Every day our changing climate pushes us closer to an environmental catastrophe, but for most the problem is easy to ignore. David Hallquist, a Vermont utility executive, has made it his ...
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Michael and Sara end their turbulent love affair to avoid destruction, with Michael calling Sara his 'sickness'. Sara, or Loon, as her friends call her, tries to start anew and move on from the troubled relationship.
When a seemingly picture perfect relationship begins to unravel, one man must make a choice between the woman of his dreams, and his reality. The result is a raw glimpse into how loneliness and regret can test the limits of one's sanity.
From the dealer to the narcotics officer, the inmate to the federal judge, a penetrating look inside America's criminal justice system, revealing the profound human rights implications of U.S. drug policy.
Mark W. Bennett
Every day our changing climate pushes us closer to an environmental catastrophe, but for most the problem is easy to ignore. David Hallquist, a Vermont utility executive, has made it his mission to take on one of the largest contributors of this global crisis-our electric grid. But when his son Derek tries to tell his father's story, the film is soon derailed by a staggering family secret, one that forces Derek and David to turn their attention toward a much more personal struggle, one that can no longer be ignored.Written by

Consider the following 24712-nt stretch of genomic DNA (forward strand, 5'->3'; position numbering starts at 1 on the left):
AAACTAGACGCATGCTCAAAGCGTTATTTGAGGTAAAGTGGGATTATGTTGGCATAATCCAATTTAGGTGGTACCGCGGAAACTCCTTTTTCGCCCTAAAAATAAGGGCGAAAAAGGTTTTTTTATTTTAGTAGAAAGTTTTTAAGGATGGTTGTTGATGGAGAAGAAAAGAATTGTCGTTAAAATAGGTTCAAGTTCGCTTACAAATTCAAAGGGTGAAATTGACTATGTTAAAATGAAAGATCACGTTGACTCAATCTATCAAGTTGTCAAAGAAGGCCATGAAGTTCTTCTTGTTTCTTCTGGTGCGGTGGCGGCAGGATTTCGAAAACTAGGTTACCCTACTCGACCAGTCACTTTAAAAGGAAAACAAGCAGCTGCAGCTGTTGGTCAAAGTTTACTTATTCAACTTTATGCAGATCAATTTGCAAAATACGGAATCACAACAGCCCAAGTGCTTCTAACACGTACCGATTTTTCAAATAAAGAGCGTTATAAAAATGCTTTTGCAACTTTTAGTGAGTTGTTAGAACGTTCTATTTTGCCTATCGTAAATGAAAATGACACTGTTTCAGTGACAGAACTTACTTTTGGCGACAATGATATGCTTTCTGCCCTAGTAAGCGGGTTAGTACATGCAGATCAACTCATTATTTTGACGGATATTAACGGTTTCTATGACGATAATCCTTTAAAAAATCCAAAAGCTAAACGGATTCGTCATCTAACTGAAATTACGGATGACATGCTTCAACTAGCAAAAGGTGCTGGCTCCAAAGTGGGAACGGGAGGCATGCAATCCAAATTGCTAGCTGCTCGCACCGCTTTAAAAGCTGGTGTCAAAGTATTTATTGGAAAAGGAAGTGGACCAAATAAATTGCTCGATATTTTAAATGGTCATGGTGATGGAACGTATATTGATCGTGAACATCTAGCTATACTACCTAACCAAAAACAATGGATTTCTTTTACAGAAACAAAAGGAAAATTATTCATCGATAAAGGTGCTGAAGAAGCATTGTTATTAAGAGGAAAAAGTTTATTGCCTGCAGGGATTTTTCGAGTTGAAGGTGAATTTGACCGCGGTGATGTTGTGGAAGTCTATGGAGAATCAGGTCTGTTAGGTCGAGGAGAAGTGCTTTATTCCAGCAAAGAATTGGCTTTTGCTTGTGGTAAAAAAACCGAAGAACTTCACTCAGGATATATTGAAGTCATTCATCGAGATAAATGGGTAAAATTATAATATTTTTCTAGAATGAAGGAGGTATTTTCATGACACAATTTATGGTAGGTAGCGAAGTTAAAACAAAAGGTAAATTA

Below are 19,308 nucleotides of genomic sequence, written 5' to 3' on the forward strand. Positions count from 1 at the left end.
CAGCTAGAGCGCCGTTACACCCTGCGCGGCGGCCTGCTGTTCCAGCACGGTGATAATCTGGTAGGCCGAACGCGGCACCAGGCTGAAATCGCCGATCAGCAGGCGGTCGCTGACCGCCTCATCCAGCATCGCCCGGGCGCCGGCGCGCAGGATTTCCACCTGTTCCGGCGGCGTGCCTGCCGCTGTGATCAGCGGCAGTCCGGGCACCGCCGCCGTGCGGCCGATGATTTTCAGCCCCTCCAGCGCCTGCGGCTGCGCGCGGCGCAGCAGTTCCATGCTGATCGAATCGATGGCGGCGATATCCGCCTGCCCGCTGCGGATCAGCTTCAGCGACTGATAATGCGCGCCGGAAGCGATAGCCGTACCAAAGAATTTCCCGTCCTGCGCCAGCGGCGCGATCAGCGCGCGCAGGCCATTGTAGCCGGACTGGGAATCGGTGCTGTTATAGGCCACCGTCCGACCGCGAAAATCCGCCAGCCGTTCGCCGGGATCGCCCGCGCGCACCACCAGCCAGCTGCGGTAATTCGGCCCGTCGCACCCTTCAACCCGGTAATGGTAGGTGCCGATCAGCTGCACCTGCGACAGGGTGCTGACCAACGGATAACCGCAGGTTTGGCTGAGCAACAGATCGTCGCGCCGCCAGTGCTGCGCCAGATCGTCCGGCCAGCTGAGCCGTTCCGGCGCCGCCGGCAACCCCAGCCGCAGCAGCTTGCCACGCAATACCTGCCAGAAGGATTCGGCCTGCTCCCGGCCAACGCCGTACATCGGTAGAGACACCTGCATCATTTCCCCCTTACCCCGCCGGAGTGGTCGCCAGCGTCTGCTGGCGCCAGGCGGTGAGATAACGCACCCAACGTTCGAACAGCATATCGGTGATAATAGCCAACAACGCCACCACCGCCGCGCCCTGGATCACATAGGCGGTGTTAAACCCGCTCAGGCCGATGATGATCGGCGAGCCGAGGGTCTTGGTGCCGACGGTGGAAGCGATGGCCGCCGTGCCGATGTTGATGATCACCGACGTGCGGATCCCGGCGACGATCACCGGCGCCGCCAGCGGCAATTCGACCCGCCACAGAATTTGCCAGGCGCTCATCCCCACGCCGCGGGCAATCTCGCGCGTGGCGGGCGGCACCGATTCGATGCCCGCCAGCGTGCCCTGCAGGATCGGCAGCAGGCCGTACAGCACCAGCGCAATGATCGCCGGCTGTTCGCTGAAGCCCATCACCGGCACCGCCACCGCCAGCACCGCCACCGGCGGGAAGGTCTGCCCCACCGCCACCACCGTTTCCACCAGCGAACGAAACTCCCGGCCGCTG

There's no way that plot summary does justice to how entertaining, nuanced, and emotional this film is. It ends up being a complex character study -- more like a Hollywood drama than a documentary, right down to the plot twists. Except that it's real. And it's an approach to a character that Hollywood rarely nails, because this dad defies all cliches, even in his "denial." He's painfully, wonderfully human. It should be on one of those "sleeper" movie lists, because I think it came out a while ago and I only just heard about it, and yet I loved it.
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